During a divorce, each party has to consider their own best interests. If your ex runs a family-based business, you might have to look into the possibility that they will try to use the business as a way to protect their financial future. This may lead them to try to funnel money away from the company so that it doesn’t seem as profitable as it really is — thereby reducing the value of the business and their income.

This is known as sudden income deficit syndrome, but it might not actually be sudden. Typically, the dip in income starts when the person who has knowledge of the business’ finances realizes that there is going to be a divorce. If they’re considering divorce for a long time, the shift in income might be very subtle and occur over a long period of time. If the divorce is sprung on them, the dip will happen suddenly around that time. 

One of the ways that you can unearth this type of situation is to have a forensic accountant on your divorce team. This professional can utilize a host of measures to find out what’s going on with the company. Not only can they review the company’s records, but they can also check public records and look at social media postings and similar information for other evidence that the business is more profitable than it seems.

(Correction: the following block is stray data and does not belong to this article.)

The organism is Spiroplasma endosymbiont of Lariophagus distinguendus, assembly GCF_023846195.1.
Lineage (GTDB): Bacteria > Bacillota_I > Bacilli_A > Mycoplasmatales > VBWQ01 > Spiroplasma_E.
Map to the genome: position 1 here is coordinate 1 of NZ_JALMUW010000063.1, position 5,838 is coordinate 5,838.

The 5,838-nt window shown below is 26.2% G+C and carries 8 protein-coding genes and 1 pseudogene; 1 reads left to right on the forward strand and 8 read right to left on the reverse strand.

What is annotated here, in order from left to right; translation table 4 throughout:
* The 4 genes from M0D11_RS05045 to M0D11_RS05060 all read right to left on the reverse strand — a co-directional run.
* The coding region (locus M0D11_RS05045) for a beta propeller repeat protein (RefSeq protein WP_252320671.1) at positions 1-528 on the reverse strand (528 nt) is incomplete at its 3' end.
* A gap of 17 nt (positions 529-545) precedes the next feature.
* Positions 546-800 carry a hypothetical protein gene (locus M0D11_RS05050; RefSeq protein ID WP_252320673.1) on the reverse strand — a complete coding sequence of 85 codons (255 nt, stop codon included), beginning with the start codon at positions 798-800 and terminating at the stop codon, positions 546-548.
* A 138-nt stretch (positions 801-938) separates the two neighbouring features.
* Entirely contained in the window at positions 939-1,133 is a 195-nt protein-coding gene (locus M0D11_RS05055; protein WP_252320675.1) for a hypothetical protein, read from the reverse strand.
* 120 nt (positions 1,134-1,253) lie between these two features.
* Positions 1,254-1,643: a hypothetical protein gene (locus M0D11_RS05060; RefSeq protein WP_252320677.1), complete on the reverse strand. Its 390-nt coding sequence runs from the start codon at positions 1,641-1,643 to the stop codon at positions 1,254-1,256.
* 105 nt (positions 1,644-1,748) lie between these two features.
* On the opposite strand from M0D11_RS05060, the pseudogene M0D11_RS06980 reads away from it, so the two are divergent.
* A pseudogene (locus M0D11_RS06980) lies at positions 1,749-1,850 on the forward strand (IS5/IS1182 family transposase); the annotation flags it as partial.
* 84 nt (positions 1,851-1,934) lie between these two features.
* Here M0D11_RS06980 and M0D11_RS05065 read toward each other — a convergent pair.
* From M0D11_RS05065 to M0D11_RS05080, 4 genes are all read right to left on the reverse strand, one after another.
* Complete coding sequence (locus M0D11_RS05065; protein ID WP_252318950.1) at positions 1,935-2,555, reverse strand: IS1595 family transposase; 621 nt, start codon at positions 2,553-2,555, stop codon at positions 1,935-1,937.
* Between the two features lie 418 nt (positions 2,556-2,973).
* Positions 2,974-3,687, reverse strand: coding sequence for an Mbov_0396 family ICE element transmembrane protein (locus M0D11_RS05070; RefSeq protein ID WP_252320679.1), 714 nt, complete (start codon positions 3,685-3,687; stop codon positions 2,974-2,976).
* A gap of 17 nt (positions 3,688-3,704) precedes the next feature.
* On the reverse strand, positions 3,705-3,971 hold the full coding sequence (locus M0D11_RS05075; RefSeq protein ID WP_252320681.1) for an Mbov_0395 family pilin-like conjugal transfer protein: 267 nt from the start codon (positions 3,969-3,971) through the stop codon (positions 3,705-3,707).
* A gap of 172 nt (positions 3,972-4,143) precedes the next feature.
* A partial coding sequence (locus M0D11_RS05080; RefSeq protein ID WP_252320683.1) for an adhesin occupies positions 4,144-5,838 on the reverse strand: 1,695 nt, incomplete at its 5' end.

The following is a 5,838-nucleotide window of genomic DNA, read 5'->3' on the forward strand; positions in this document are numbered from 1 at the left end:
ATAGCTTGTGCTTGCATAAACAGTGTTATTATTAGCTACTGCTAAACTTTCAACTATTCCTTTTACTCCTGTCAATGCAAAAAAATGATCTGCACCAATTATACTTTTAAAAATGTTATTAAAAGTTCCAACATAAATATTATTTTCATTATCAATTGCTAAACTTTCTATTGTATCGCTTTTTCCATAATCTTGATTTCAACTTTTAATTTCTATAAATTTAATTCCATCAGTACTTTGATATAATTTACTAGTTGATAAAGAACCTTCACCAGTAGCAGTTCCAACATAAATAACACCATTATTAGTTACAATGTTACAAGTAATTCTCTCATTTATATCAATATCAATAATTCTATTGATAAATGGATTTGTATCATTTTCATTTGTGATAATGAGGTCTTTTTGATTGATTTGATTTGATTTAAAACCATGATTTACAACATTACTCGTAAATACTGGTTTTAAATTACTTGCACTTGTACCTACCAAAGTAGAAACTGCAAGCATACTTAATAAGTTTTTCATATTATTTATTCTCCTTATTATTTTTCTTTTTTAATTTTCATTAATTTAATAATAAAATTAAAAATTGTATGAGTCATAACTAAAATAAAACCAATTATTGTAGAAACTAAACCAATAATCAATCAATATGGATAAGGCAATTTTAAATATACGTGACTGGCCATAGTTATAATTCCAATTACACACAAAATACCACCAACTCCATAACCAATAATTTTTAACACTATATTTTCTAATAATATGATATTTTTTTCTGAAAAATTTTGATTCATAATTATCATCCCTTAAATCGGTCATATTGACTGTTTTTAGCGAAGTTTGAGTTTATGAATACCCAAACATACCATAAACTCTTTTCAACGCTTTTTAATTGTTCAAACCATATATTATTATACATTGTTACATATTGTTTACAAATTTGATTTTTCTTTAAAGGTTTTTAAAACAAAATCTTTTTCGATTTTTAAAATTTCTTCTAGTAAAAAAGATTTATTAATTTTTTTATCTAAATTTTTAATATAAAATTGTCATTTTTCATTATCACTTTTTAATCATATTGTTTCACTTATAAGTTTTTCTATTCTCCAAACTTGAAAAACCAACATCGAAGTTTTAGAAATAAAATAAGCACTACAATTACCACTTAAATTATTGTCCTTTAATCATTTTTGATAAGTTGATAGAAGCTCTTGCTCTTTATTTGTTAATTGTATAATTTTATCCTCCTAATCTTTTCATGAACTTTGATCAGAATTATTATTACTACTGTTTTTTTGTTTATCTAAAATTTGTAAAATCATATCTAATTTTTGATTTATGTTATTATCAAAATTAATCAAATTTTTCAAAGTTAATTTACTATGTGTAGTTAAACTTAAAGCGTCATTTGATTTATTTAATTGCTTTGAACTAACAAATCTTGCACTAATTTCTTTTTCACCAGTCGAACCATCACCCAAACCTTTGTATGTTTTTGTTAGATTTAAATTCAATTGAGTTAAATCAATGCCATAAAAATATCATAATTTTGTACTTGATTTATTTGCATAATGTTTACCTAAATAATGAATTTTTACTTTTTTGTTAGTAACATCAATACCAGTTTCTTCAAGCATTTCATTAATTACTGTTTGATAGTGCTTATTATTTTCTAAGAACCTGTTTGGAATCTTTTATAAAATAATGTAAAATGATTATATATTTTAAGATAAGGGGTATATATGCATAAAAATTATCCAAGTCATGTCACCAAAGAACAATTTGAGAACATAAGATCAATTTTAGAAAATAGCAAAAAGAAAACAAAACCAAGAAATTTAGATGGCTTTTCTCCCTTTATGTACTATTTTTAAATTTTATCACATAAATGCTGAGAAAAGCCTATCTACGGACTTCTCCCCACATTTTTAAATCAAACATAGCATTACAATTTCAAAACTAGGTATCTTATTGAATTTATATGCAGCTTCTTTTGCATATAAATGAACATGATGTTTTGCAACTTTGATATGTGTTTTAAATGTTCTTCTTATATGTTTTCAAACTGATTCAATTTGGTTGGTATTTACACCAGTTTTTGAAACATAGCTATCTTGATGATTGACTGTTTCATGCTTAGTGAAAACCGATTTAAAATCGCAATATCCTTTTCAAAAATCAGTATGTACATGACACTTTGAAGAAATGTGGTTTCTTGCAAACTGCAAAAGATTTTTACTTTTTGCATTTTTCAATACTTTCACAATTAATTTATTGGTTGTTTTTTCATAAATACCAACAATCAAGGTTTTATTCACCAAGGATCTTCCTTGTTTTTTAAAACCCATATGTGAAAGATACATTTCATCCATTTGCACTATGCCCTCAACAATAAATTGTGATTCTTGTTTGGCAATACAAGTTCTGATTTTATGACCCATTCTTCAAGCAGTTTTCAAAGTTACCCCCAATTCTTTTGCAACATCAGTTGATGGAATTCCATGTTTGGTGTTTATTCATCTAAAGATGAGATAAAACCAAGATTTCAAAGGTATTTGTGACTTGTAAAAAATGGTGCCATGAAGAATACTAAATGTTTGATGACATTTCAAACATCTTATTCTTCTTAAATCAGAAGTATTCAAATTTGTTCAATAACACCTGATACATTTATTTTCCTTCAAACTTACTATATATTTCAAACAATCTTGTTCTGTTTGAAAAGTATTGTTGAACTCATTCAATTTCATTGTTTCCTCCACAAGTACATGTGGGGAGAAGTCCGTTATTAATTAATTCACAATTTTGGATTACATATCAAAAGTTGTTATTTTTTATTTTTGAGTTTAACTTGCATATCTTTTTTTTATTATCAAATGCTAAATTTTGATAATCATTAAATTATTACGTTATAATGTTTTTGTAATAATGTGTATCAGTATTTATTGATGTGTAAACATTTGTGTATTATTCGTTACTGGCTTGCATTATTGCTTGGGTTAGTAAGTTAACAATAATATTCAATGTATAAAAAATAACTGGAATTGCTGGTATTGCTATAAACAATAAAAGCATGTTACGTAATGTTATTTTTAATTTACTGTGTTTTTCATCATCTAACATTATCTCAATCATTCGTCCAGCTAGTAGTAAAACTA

Because the property division settlement must be equitable, there can’t be any hidden income, including business revenue. You deserve to find out exactly what’s going on so that you can make the decisions you feel are necessary during the divorce. If you find that there are discrepancies in what’s being reported and what’s going on, the court might get involved and your ex may face penalties.